It was a chilly December morning when I got to the gates of Angola prison, and I was nervous as I waited to be admitted. To begin with, nothing looked the way it ought to have looked. The entrance, with its little yellow gatehouse and red brick sign, could have marked the gates of one of the smaller national parks. There was a museum with a gift shop, where I perused miniature handcuffs, jars of inmate-made jelly, and mugs that read "Angola: A Gated Community" before moving on to the exhibits, which include Gruesome Gertie, the only electric chair in which a prisoner was executed twice. (It didn't take the first time, possibly because the executioners were visibly drunk.)
Besides being cold and disoriented, I had the well-founded sense of being someplace where I wasn't wanted. Angola welcomes a thousand or more visitors a month, including religious groups, schoolchildren, and tourists taking a side trip from their vacations in plantation country. Under ordinary circumstances, it's possible to drive up to the gate and tour the prison in a state vehicle, accompanied by a staff guide. But for me, it had taken close to two years and the threat of an ACLU lawsuit to get permission to visit the place.
I was studying an exhibit of sawed-off shotguns when I heard someone call my name. It was Cathy Fontenot, the assistant warden in charge of PR. Smartly dressed in a tailored shirt and jeans, a suede jacket, and boots with four-inch heels, she introduced me to a smiling corrections officer ("my bodyguard") and to Pam Laborde, the genial head spokeswoman for the Louisiana department of corrections who had come up from Baton Rouge to help escort me on my hard-won tour of Angola.
Everyone was there except the person I had come to see: Warden Burl Cain, a man with a near-mythical reputation for turning Angola, once known as the bloodiest prison in the South, into a model facility. Among born-again Christians, Cain is revered for delivering hundreds of incarcerated sinners to the Lord—running the nation's largest maximum-security prison, as one evangelical publication put it, "with an iron fist and an even stronger love for Jesus." To Cain's more secular admirers, Angola demonstrates an attractive option for controlling the nation's booming prison population at a time when the notion of rehabilitation has effectively been abandoned.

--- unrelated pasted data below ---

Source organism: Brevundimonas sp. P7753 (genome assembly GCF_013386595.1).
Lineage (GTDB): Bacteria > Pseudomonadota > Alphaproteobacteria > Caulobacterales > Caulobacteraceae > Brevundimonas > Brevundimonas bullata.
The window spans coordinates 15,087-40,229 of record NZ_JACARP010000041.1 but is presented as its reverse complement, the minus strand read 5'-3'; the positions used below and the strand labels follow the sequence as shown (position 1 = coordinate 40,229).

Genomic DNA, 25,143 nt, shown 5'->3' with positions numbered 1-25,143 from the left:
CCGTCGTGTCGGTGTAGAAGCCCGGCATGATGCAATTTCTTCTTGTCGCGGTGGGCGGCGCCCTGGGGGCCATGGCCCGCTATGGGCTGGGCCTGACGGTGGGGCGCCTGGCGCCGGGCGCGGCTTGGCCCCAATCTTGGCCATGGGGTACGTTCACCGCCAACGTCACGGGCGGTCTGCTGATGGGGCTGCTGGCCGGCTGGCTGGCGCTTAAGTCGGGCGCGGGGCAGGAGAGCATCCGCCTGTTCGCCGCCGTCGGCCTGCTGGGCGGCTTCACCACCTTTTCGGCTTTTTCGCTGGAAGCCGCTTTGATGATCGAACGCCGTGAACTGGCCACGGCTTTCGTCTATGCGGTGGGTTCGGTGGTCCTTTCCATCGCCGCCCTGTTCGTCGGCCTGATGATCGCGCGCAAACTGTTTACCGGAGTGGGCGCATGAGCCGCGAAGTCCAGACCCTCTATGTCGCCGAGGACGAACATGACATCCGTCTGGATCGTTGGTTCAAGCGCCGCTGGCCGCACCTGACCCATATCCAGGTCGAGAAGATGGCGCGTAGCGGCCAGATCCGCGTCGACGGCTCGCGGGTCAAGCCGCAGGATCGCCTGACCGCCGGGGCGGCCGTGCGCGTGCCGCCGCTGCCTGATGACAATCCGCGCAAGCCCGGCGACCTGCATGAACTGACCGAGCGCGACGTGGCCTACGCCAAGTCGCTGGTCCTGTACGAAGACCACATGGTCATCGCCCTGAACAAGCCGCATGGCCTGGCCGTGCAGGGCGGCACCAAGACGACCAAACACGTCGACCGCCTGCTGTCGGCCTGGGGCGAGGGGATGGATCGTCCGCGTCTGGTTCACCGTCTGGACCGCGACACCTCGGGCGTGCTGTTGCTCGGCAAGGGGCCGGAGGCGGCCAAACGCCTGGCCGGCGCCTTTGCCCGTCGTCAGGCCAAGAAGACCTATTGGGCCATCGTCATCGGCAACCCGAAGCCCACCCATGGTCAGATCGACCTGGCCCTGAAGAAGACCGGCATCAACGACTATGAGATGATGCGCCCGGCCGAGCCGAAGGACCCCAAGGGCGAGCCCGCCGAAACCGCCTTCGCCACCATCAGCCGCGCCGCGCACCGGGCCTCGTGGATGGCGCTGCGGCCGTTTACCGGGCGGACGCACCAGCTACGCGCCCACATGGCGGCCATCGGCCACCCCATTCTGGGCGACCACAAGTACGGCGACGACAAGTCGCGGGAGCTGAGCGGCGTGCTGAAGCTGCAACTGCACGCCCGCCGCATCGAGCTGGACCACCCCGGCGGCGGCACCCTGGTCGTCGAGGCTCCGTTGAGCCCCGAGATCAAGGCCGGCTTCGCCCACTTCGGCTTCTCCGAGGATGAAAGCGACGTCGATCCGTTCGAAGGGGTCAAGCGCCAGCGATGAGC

What I had heard about Cain, and seen in the plentiful footage of him, led me to expect an affable guy—big gut, pale, jowly face, good-old-boy demeanor. Indeed, former Angola inmates say that prisoners who respond to Cain's program of "moral rehabilitation" through Christian redemption are rewarded with privileges, humane treatment, and personal attention. Those who displease him, though, can face harsh punishments. Wilbert Rideau, the award-winning former Angolite editor who is probably Angola's most famous ex-con, says when he first arrived at the prison, Cain tried to enlist him as a snitch, then sought to convert him. When that didn't work, Rideau says, his magazine became the target of censorship; he says Cain can be "a bully—harsh, unfair, vindictive."
"Cain was like a king, a sole ruler," Rideau writes in his recent memoir, In the Place of Justice. "He enjoyed being a dictator, and regarded himself as a benevolent one." When a group of middle school students visited Angola a few years ago, Cain told them that the inmates were there because they "didn't listen to their parents. They didn't listen to law enforcement. So when they get here, I become their daddy, and they will either listen to me or make their time here very hard."